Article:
FYI: Some apps will show properties in your city or town, and some won’t. This varies by locale.


16. Find the Right Real Estate Agent for You

Good real estate agents understand the current housing market. They know neighborhoods, housing inventory, how to compare homes and help you make a decision, and how to present your best offer to a seller and negotiate in your best interest. They also guide you through the escrow to closing process. This means you want to hire someone knowledgeable, experienced, and plugged in.

Ask friends, family, and coworkers you trust for recommendations and talk with several agents. Go to open houses – you may meet an agent you like. You’ll be spending a lot of time with your agent for months, so choose someone you’ll enjoy working with!


17. Utilize Open Houses and Virtual Tours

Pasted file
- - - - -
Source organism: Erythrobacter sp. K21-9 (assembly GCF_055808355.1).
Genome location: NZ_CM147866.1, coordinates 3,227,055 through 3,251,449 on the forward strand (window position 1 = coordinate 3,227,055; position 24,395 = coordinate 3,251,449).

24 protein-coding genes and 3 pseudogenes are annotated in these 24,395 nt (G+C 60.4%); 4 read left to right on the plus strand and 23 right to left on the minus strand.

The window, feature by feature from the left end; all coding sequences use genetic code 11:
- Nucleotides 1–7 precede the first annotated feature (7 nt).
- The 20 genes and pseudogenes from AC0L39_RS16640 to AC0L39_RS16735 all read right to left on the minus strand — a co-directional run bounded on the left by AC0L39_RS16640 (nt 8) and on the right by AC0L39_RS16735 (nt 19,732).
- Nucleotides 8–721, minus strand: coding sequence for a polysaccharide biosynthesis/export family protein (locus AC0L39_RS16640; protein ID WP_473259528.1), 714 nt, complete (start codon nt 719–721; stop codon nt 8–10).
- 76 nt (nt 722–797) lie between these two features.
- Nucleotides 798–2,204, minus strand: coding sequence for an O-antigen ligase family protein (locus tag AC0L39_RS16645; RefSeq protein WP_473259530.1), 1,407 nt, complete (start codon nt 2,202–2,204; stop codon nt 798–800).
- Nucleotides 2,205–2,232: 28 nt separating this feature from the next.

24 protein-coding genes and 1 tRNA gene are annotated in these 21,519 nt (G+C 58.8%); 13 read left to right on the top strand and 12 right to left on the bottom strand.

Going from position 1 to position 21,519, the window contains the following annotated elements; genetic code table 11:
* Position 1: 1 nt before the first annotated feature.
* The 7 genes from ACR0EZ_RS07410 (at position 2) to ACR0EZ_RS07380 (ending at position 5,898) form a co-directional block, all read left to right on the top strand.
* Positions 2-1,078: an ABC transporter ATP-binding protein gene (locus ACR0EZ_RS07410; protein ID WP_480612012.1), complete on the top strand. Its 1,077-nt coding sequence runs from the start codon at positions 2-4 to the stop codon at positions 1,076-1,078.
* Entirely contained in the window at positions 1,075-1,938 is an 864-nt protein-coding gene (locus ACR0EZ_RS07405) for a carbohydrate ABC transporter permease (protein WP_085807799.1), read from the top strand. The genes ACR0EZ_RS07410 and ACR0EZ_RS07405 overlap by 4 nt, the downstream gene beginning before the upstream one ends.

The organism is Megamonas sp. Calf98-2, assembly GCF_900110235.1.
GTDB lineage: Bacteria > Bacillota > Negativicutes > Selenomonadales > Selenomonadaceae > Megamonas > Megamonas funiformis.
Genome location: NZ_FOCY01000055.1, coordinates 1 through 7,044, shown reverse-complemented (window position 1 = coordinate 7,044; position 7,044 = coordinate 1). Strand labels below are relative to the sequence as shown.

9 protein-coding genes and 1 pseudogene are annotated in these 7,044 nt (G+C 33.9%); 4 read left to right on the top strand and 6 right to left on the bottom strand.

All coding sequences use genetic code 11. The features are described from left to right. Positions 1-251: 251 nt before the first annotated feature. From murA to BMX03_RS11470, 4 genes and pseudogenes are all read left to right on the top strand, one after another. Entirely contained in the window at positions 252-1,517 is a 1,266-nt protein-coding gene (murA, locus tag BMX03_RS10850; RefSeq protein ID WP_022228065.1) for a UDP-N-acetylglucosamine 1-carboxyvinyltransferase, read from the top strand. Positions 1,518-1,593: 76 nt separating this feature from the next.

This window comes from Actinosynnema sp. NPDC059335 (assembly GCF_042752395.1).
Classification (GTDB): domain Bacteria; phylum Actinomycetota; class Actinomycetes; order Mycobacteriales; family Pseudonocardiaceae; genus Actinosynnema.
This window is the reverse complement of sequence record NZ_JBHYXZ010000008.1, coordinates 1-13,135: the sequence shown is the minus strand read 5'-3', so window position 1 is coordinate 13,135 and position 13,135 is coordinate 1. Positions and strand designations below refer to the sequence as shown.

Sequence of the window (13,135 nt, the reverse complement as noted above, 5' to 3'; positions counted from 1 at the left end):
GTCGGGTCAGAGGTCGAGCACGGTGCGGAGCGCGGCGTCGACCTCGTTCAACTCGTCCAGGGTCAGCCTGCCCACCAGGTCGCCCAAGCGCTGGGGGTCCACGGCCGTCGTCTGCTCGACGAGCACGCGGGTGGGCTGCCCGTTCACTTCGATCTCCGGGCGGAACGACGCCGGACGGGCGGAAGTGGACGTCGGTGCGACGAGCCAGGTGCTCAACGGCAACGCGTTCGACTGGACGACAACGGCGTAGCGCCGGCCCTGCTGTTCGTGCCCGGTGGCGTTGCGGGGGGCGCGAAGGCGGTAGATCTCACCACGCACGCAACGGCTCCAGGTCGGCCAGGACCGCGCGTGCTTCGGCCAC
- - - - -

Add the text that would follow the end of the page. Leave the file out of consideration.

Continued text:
Touring houses for sale can help first-time buyers figure out what they want in a home. Many homes for sale now post 3-D or video tours online. These make it easy to tour virtually and see the flow from one room to another. If you’re comfortable touring in person, that’s really the way to go. You’ll get a better feel for how you would live in a space when you’re standing there. Go to open houses with your agent when possible – they’ll show you what to look for and what to ignore (that wallpaper!).

If you go alone, here’s some advice: on-site agents work for the seller. Don’t give away personal information or your feelings about the house; the info could be used against you in a sales negotiation.

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18. Don’t Be Afraid to Negotiate with the Seller

When you know what price home you can afford and what you need in a home to be happy, then it’s worth negotiating to get it. How you approach negotiations, though, depends on the starting sales price and the current housing market. For instance, in a hot market with low inventory and multiple offers per property, a low-ball offer isn’t going to get you a home. In general, it’s best to work through your agent – they have the experience to help you prepare a strong offer to buy, and to negotiate strategically on your behalf.


19. Try Not to Get Emotionally Attached to a Home